At Thanksgiving, strangers weren't strangers for long

With no other family with whom to celebrate Thanksgiving, I decided to take my daughter to California and spring for a night on the beach. The next day, Thanksgiving, we headed home for Arizona. We managed to get about 10 miles when our car died. I called AAA and about 45 minutes later, the flatbed truck arrived.

He asked where I wanted to go and I told him I don't have any family. When I suggested he take me to a motel, the look on his face was sadness and shock. He was finished working and suggested that my daughter and I come to his family's home. I could see he was a hard-working family man and when we got in the truck, not one scared feeling went through my bones.

His name was Hector, and he lived in Chino. I spent some time around Chino in my younger days and there are a lot of things I remember about it. The people were mostly Hispanic, they were kind, and when you were their guest, you were their guest.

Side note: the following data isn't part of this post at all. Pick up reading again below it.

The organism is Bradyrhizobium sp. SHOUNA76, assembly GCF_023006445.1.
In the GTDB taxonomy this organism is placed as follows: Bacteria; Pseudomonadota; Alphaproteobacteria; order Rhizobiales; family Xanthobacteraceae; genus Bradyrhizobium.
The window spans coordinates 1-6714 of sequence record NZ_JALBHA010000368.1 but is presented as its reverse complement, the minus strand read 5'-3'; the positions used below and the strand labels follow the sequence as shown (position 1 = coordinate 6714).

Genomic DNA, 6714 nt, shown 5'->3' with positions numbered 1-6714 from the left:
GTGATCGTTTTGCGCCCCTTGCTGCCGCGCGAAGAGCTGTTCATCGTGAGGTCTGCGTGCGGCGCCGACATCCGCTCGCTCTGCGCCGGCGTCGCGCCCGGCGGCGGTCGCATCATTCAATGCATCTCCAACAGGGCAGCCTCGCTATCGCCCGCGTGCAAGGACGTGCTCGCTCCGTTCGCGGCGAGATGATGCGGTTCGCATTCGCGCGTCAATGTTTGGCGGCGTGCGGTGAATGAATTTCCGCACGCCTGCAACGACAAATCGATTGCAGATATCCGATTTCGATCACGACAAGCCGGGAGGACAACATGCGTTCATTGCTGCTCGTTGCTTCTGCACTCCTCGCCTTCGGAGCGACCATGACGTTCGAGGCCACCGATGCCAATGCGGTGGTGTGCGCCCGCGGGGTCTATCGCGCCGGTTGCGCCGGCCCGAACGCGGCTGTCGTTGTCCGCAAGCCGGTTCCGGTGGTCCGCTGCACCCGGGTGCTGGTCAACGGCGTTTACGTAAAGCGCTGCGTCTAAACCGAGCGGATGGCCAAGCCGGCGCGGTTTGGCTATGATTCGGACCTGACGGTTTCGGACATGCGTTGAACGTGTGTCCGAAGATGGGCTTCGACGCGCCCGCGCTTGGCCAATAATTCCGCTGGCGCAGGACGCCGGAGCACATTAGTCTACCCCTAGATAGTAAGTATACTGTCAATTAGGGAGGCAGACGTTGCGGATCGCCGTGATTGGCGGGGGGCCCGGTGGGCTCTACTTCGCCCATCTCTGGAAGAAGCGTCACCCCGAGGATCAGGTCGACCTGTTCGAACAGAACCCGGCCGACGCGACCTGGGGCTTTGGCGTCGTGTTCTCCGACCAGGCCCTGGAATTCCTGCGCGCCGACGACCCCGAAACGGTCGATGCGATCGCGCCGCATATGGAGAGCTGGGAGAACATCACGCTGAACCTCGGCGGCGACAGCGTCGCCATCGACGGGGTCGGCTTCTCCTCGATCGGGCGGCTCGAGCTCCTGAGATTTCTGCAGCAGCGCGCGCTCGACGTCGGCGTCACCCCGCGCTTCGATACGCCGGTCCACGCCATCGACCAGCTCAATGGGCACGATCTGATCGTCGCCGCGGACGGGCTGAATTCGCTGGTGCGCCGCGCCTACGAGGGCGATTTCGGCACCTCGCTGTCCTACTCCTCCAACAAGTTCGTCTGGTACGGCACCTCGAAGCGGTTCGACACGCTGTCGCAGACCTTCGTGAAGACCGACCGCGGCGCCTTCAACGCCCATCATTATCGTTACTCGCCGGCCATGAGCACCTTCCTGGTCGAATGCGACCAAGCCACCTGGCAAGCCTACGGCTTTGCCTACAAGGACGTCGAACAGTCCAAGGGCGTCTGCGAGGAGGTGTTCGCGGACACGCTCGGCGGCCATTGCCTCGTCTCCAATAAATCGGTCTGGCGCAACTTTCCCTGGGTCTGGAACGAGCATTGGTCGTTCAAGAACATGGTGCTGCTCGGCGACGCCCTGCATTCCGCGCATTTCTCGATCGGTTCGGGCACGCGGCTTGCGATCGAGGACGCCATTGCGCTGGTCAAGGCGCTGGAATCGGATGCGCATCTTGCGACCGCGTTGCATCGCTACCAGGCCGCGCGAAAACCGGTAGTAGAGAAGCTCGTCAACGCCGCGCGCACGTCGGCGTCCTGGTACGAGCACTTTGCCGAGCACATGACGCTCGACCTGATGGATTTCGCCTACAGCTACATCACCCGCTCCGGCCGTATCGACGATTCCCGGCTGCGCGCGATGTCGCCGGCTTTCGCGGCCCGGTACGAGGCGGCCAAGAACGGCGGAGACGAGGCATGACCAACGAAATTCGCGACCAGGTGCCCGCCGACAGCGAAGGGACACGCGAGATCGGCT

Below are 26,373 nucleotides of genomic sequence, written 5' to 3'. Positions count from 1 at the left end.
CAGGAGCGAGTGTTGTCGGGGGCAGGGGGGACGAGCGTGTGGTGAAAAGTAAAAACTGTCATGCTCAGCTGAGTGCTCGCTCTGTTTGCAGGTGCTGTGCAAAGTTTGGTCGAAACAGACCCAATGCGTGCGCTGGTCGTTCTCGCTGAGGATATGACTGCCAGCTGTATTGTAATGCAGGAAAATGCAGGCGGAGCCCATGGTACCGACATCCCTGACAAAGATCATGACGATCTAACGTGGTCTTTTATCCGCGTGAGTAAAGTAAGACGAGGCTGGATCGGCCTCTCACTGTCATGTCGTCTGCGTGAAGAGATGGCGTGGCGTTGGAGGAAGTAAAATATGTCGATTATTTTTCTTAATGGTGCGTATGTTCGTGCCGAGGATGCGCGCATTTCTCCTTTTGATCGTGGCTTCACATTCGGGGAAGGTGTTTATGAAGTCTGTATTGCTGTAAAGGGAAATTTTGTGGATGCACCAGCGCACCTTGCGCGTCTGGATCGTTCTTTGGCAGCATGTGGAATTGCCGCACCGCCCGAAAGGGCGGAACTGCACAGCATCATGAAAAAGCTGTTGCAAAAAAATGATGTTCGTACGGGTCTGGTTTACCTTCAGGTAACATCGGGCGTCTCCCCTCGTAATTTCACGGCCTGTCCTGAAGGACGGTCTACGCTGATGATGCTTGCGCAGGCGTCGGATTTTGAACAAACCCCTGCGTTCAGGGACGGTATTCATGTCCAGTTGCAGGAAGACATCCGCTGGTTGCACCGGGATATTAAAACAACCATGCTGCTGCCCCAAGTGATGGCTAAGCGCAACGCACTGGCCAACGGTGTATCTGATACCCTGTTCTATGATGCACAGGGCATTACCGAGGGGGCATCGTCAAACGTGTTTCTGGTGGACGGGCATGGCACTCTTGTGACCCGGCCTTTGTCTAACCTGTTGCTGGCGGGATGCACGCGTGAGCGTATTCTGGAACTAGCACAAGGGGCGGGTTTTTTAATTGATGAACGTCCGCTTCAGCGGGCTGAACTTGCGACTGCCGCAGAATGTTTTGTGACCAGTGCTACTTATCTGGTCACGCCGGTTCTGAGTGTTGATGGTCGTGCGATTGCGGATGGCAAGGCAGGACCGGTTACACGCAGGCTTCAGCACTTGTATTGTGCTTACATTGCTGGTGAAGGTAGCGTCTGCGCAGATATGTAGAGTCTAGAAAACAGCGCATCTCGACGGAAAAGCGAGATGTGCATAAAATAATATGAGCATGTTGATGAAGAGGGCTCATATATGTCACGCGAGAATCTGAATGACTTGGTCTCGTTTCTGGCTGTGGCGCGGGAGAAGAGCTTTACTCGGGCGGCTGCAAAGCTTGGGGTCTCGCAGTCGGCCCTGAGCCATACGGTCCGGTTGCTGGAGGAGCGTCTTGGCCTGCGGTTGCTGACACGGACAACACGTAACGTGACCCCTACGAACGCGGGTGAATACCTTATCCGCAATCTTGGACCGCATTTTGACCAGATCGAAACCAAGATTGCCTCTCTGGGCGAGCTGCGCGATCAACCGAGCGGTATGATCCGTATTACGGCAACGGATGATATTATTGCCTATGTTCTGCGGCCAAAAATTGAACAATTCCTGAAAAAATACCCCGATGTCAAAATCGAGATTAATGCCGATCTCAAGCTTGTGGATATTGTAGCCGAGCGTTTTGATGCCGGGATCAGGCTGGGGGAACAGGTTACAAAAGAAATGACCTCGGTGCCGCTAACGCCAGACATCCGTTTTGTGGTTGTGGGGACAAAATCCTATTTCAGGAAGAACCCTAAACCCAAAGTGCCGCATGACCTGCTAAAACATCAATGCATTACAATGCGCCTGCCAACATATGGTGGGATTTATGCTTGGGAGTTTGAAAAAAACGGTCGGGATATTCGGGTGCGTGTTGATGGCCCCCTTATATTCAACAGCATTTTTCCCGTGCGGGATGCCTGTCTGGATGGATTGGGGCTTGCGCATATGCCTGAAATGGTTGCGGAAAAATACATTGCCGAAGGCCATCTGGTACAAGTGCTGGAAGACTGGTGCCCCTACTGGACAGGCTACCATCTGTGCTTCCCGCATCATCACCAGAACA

He called his wife before we arrived, and people came rushing out of the house like we were movie stars. Each of them greeted, hugged and welcomed us. All of them were so gracious and happy. As we sat outside on tables, watching the kids play and the delicious food cook, I was reminded of the old days in Chino. They didn't change at all. After a wonderful night of music, dancing and fun, we were treated to a room with a heater to sleep. The next morning we were supplied breakfast, and Hector and his friends fixed my car.

I grabbed him in a huge hug and wept like a baby. In all of my life, I've done good things for people and never expected to get them back. The entire family came out to hug us farewell. I was told, "We are your family," and I was invited back on the day of the Lord.

I cried all the way down the road when I left.

Georgia Marsh

Kingman